Dear Friends,
Barriers and boundaries define our lives. There are physical boundaries: geographical features that form natural limits, such as the Rivers Test and Itchen that divide and limit Southampton. At a larger scale we are an island nation with distinct coasts defined by the sea. This can affect our attitudes as result, including towards others abroad. Speaking of which, I daresay that you are continuing to lap up the coverage of the forthcoming referendum! Actually, it is a serious issue that we should all vote on, although as a member of the ministry team I do not wish to prejudice things by saying which way you should vote, except to say that I have an independent streak and also believe in consensus and working with others. And with an evasive answer like that perhaps I should be a politician!

There are, of course, many other barriers: cultural, racial, linguistic, and even within languages. On the latter point, it has often been said that Britain and America are two great nations divided by a common language – just consider the different names for parts of a car, or should I say automobile. Maybe the latter is a barrier that is falling in the light of the continuing scenario of Americanisms peppering our language, period (sic).

There are also barriers caused by illness and disability. Some are obvious, and one can only admire those para-athletes who overcome limitations to compete in marathons and sports events. Other limits, such as those imposed by long term illnesses and medical conditions, some the result of age and some not, are less obvious but no less limiting, as can be the effects of mental illness, bereavement or the loss of a job.

Now some barriers are there for good reasons: motorway crash barriers are there for our own safety as are, in a different sense, the many rules and laws that we have to define mutually acceptable behaviour.

However there are also self-imposed barriers of the “I can’t do that” or “I won’t do that!” kind that are not always helpful. Whilst we cannot be good at everything, we are often better at many things than we think, and many self-imposed barriers can prove to be illusory. Often we have got into that way of thinking because of the comments of others, perhaps made many years ago and based more on the insecurities of those who said them than in actual reality.

But the true reality is that individuals can make a difference and that together we can make a big difference and overcome barriers. The Easter season and then the day of Pentecost remind us of how God breaks barriers through Jesus and the early believers. In the Resurrection the greatest physical barrier of all, death, has been broken by Jesus. In the Bible readings that have come on the Sundays afterwards we are reminded how God continues to break barriers. In Acts 10 and 11, Peter’s vision at Joppa of being invited to eat kill and eat animals normally regarded as unclean, coupled with the arrival of the Holy Spirit to a group of Gentiles, more barriers are broken. It is not that the Jewish Law is entirely replaced by these events: the Ten Commandments and the Two Great Commandments, in particular, still stand. However the hold of the many peripheral rules that grew up, sometimes through custom, sometimes for reasons of hygiene (at that time it was as well to be careful about certain foods in hot countries), is broken. Small wonder, perhaps, that it took the early believers quite some time to understand this.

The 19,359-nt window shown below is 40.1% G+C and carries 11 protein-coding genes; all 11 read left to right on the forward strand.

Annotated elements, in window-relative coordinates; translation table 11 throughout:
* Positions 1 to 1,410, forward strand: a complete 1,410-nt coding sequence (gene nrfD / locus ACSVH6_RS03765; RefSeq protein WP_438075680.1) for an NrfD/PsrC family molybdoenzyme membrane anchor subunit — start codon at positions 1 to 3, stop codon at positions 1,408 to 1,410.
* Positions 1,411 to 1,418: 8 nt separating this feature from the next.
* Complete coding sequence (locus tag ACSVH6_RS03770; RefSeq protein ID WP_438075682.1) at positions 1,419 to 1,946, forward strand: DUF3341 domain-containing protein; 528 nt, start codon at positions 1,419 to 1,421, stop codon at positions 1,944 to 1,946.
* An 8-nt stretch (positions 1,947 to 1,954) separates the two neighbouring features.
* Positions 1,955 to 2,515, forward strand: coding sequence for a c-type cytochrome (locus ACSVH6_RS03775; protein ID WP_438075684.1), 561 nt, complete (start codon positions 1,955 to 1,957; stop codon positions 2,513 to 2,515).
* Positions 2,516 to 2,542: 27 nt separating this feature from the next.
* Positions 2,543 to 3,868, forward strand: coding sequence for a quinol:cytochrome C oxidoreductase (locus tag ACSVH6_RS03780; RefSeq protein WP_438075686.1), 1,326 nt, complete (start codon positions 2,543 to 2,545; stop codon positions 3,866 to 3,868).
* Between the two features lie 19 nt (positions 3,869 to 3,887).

God continues to challenge and break our barriers into the present day too. And what is that underpins this breaking of barriers? Quite simply it is God’s Love, because our God is calling humanity to live and grow with Him, and to let go of unnecessary limits that prevent this and that hold us back. That Love is demonstrated through the life, death and resurrection of Jesus, and then in the power and presence of the Holy Spirit in believers’ lives ever since. Not a sentimental slushy love, but a dynamic renewing love, sometimes a tough love that challenges wrong decisions. More often however it is shown through acts of kindness to one another, and through the example that we show in how we handle life’s good and bad times. Yes, people look at how we handle ourselves at the latter times too.

Sometimes it may seem as if the difficulties that we face are overwhelming, but they are not since God’s Love and ability to break barriers is never stronger than when the odds seem to be against Him! In the post Easter and Pentecost season we see a God whose Love overcomes all obstacles and barriers. He can and will continue to do the same with us today and in the times to come.